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Canada Withdraws from Kyoto: Are Tar Sands to Blame?

J. Mijin Cha

As the Durban climate talks come to an end, Canada announced on Monday that it would be withdrawing from the Kyoto Protocol. Wait, what? Canada? This type of move is somewhat expected from the U.S., assuming we had ratified Kyoto, but not from our progressive neighbor to the North.

What happened?

Part of the reversal is due to a change in majority leadership in government from the Liberal party to the Conservative party, which has never embraced Kyoto. But, the bigger story is that the environment minister, Peter Kent, indicated that the possibility of huge fines for failing to meet emissions targets had played a role in deciding to withdraw from the treaty. While Kent claimed that the targets were never realistic, in fact, Canada had failed to meet previous targets and has continually met only 25 percent of its target emissions reduction.  Moreover, the country's embrace of tar sand mining contributes to the increase in their carbon emissions and the makes the possibility that emissions targets would not be met far more likely.

Earlier this year, Canada admitted that it failed to report a 20 percent rise in emissions from the Alberta tar sands when it submitted its annual inventory to the United Nations. Even though the overall emissions reported was correct, it was impossible to determine what sector was responsible for the increase in emissions. In fact, emissions from tar sands accounted for 6.5 percent of Canada’s overall emissions, a significant percentage that will continue to rise because tar sands are becoming more carbon intensive, with emissions per barrel of oil rising 14.5 percent in 2009. Tar sand mining is more carbon intensive than traditional crude oil.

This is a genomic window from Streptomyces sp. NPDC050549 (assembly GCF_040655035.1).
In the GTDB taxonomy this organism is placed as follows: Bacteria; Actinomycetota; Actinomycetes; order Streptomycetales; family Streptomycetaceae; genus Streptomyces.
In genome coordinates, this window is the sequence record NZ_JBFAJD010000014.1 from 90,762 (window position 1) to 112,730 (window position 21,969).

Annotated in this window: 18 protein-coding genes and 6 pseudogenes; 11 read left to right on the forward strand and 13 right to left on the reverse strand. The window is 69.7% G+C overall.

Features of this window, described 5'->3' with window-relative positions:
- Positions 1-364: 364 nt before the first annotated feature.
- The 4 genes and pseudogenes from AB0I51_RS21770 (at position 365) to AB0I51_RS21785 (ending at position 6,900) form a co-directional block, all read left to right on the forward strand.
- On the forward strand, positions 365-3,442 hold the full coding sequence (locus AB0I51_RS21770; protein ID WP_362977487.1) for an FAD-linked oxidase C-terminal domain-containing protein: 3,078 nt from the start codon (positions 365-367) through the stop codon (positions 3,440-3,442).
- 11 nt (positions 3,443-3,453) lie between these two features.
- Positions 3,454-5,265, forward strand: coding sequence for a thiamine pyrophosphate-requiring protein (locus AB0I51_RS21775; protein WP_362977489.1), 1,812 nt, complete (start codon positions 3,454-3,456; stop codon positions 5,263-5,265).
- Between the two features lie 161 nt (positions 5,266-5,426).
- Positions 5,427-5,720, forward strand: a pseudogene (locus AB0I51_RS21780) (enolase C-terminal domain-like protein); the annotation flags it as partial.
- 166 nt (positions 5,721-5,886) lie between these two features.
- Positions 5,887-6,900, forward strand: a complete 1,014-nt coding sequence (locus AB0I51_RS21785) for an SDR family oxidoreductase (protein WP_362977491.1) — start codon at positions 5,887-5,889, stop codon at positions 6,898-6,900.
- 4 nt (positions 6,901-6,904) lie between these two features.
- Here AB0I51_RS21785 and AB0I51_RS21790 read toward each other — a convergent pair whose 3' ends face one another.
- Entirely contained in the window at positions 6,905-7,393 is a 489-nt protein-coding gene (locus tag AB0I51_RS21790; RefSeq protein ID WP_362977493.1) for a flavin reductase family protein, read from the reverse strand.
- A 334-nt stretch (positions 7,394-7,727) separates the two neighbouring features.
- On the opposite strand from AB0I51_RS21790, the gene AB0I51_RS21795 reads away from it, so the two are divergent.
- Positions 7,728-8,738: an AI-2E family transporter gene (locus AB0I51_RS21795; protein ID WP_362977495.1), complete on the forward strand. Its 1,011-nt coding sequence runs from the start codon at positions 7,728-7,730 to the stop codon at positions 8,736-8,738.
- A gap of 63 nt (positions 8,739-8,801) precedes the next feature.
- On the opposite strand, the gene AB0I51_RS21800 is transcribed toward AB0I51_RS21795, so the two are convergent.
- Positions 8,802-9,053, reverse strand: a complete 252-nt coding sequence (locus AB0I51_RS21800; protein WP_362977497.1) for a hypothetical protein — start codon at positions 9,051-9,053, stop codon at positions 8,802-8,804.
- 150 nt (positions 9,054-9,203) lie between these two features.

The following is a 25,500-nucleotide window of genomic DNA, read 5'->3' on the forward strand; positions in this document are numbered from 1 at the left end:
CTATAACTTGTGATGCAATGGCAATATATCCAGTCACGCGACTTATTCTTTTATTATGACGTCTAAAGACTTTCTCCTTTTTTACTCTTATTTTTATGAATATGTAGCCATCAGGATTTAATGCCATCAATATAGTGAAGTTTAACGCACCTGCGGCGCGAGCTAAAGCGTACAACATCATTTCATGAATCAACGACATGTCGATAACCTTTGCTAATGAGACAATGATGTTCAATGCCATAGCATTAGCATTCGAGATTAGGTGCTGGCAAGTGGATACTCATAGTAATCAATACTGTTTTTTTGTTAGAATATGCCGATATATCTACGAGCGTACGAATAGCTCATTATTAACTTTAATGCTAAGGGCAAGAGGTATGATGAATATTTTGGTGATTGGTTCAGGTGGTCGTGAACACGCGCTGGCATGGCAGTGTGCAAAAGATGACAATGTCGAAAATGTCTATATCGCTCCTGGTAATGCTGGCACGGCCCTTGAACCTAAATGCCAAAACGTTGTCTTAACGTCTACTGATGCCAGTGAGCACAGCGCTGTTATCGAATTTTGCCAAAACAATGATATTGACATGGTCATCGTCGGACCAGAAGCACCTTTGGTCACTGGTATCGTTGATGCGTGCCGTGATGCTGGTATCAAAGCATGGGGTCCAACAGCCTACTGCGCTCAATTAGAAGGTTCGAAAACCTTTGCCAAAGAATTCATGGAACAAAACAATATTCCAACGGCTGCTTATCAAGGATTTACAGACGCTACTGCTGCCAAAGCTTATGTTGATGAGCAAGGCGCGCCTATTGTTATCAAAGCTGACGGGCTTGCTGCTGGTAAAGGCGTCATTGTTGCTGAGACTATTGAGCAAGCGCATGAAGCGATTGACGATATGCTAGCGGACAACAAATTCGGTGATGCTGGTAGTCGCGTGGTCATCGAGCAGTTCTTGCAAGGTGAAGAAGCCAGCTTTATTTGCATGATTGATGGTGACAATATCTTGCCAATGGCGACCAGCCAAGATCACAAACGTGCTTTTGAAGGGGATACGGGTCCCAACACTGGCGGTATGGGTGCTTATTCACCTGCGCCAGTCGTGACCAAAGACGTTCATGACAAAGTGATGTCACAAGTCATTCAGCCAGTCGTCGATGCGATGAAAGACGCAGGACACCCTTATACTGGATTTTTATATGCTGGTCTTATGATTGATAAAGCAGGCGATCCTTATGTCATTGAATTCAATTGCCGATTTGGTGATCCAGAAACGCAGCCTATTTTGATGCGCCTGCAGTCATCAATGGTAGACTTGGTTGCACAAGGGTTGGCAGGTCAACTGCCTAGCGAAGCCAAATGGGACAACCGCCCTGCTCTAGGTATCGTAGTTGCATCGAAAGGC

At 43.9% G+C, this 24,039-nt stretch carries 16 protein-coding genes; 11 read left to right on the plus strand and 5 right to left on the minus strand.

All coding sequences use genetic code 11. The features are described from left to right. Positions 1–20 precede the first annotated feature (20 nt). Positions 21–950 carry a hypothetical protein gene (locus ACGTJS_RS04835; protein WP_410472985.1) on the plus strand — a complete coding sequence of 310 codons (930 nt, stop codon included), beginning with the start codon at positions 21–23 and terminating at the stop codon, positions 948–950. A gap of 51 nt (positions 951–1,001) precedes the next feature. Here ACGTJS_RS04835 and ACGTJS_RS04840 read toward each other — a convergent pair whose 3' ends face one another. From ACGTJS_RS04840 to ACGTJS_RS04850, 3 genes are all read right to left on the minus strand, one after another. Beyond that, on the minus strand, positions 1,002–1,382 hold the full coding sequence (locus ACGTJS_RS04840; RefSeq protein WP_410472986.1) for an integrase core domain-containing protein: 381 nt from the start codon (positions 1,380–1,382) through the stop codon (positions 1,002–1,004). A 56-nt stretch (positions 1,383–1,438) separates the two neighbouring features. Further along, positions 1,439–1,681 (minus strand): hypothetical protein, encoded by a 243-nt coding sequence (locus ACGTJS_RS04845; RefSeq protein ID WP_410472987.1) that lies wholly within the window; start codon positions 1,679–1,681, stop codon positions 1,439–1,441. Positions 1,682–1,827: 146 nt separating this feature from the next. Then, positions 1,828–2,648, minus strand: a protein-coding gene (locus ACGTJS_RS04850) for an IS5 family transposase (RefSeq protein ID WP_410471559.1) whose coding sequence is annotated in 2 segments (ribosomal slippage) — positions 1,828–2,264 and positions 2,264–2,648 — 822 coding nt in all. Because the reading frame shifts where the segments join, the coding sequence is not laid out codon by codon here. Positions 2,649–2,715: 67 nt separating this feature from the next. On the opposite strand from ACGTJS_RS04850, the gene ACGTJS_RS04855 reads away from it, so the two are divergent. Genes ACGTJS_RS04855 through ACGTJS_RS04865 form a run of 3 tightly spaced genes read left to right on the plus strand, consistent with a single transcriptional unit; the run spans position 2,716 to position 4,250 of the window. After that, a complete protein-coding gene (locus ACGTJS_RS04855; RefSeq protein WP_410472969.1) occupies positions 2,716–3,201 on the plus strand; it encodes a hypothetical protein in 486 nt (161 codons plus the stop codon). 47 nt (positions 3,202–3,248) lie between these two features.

The tar sand influence is not just confined to Canada. The lobby is strong here, too, as demonstrated by the repeated attempts to force approval for the Keystone XL pipeline, which would bring tar sands from Alberta down to Texas Gulf Coast refineries.

House Republicans included approval of the pipeline in the bill to extend payroll tax cuts and unemployment benefits extension. In other words, House Republicans are holding tax cuts and benefits that help working Americans hostage in order to approve an environmentally destructive project that will result in roughly 50 permanent jobs. This is on top of hearings earlier this month on ways to forcefully expedite the permit approvals for the project, effectively by-passing the President and State Department’s decision to require further environmental review and effectively delaying a decision on the project until 2013. Fortunately, both Senate majority leader Harry Reid and the State Department have made it clear that attempts to force the Keystone project through will fail.

At risk of becoming a bit of a broken record, can you imagine what would happen to the renewable energy sector if it had this kind of till-death-do-us-part support? We could reach complete energy independence while creating significant numbers of permanent green jobs, that’s what could happen.